U.S. Dollar highlights:
USD reached the highest level in seven weeks after lower oil prices and stock market selloff. After adding 135K jobs last month, markets are expecting a lower unemployment rate today for September to give USD more support. Global equities dropped while crude oil prices are lower due to signs of a slowdown in U.S. manufacturing. The ISM Non-Manufacturing Purchase Managers Index report decreased to 52.6 in September (from 56.4 in August and lower than expected 55.0). This represented the lowest reading since August 2016 as businesses are concerned about tariffs, labour resources and the economy. New order growth also dropped to a three-year low and the job creation pace was the weakest since February 2014. Meanwhile, initial jobless claims for last week was 219K (as expected and previously revised to 215K). Federal Reserve Chairman Jerome Powell also speaks today.
Canadian Dollar Highlights:
CAD has remained weak and vulnerable after U.S. equity markets dropped (increasing USD demand). Crude oil prices have been under pressure the past two weeks due to concerns of demand weakness. Inventories from the U.S. also increased for the third consecutive week. Global economic slowdown concerns and the U.S.-China trade war continues to affect CAD lower. Canada’s economy was flat in July (after four straight months of growth) as the mining, quarrying and oil and gas sectors contracted. The central bank remains patient regarding monetary policy and has kept interest rates stable; however, Governor Poloz may need to consider cutting rates to boost the economy.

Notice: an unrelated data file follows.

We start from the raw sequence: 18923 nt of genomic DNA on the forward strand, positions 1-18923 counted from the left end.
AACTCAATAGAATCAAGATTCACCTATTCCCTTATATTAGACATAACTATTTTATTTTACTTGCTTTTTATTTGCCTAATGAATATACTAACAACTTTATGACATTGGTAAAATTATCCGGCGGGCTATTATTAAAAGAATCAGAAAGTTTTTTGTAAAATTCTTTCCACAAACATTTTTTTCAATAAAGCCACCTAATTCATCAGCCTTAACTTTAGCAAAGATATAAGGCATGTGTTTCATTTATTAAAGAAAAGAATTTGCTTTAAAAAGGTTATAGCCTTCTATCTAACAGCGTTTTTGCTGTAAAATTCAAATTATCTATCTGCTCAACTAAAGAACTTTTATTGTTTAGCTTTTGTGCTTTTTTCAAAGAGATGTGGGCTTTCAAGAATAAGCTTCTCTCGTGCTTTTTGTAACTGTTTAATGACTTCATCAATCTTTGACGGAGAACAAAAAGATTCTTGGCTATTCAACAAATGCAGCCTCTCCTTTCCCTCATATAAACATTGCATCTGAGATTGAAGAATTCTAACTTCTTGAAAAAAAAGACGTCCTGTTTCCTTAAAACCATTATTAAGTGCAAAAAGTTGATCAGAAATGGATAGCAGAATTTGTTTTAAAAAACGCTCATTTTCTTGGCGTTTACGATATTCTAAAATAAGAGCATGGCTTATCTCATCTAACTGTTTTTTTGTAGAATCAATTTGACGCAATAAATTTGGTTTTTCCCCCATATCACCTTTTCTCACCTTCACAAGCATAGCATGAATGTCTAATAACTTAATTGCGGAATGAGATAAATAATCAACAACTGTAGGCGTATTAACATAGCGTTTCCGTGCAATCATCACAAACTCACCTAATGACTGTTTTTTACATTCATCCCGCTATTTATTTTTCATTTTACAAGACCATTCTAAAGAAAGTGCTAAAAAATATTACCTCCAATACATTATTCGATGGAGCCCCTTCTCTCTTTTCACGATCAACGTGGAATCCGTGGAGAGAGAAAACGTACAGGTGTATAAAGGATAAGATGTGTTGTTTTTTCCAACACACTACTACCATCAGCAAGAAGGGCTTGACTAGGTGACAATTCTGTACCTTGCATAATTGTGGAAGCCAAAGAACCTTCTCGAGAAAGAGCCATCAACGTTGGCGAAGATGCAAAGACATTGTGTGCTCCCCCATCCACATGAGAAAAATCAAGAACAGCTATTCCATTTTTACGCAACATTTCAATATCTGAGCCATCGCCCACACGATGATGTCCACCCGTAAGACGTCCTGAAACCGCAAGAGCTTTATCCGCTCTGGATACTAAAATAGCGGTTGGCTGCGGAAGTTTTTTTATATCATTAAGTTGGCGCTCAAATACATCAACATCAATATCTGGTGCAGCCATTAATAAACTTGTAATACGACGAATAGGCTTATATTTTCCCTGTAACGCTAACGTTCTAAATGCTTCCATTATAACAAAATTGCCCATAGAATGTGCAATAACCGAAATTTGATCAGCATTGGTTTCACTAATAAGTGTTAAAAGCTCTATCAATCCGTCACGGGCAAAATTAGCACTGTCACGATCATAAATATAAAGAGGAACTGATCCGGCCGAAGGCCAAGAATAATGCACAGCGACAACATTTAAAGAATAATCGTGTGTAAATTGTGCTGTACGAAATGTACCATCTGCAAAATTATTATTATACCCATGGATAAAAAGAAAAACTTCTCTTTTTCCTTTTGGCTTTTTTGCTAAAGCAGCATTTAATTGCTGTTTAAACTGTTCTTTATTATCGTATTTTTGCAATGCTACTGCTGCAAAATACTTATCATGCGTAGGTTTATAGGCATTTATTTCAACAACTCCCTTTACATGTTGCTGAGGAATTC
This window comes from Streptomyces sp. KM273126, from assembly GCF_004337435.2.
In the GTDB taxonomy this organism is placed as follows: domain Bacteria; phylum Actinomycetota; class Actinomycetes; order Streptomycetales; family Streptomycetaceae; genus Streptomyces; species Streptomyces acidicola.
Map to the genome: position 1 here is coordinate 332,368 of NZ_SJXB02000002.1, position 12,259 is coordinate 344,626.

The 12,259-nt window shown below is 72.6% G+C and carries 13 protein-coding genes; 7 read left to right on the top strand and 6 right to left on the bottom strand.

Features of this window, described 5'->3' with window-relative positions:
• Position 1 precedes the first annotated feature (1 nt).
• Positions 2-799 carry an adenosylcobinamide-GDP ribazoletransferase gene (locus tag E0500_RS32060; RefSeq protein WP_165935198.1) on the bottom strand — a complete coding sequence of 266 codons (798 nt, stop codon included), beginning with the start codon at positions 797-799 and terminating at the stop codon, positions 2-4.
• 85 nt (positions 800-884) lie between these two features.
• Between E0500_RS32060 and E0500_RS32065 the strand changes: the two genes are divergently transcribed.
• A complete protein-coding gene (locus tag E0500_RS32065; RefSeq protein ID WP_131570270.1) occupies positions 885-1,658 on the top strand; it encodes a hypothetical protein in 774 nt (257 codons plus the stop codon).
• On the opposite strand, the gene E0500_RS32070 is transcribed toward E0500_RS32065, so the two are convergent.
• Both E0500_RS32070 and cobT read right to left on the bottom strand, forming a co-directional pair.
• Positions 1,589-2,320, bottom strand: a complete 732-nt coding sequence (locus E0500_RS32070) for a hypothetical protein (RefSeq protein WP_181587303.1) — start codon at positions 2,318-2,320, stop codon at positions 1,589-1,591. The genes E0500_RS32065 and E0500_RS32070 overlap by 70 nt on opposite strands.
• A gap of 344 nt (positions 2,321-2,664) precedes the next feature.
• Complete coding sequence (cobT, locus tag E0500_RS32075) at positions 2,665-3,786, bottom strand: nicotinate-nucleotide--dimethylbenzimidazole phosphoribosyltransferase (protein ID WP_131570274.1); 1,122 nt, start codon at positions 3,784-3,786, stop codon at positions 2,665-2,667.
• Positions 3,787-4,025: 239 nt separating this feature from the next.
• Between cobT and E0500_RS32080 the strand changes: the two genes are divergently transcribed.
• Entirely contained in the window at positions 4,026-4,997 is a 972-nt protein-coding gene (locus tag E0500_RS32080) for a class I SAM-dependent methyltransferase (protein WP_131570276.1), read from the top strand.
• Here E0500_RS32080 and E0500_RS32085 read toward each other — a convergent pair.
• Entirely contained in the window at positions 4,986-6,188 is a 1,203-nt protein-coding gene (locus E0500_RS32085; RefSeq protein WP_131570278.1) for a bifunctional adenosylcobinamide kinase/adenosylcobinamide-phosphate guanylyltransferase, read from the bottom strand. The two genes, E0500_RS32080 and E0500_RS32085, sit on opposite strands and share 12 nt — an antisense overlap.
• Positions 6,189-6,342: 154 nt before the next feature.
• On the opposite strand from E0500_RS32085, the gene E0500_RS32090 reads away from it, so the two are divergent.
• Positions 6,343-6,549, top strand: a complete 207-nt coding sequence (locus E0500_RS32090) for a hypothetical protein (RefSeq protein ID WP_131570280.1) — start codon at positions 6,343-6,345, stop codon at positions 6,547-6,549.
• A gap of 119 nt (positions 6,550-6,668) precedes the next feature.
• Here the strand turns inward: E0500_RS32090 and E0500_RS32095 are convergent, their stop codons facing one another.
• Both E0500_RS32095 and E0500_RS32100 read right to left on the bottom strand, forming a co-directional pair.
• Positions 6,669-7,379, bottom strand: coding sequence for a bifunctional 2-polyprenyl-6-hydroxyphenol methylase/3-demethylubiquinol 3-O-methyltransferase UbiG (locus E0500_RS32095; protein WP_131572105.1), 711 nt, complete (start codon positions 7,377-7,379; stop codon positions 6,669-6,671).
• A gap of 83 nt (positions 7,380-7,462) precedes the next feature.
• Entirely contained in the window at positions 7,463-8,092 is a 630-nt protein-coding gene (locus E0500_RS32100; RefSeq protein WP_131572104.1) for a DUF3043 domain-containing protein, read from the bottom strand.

EUR defensive after the U.S. announced tariffs on $7.5 billion worth of European Union exports targeting aircraft, scotch, whiskey and agricultural items. The World Trade Organization authorized the U.S. to impose a 100% tariff on goods exported to the U.S. worth $7.5 billion annually. Meanwhile, Retail Sales for August increased 0.3% monthly and 2.1% yearly; however, Producer Prices dropped 0.5% monthly and declined 0.8% year over year. Germany’s PMI was the lowest since October 2012 as the Eurozone’s largest economy continues to suffer from Brexit uncertainty.
British Pound Highlights:
GBP firm on the possibility the European Union may grant another Brexit extension. Meanwhile, Prime Minister Boris Johnson wants the U.K. to leave the European on October 31 “deal or no-deal” and may not request another delay of Article 50. Johnson said his new Brexit proposal was a “final offer” and if rejected, GBP will suffer. The Parliamentary Act that outlaws a no-deal Brexit is currently protecting GBP from dropping lower. If a Brexit deal is reached, GBP will recover and rally; however, if Johnson does not reach an agreement by October 19, Brexit may be extended to January 31, 2020.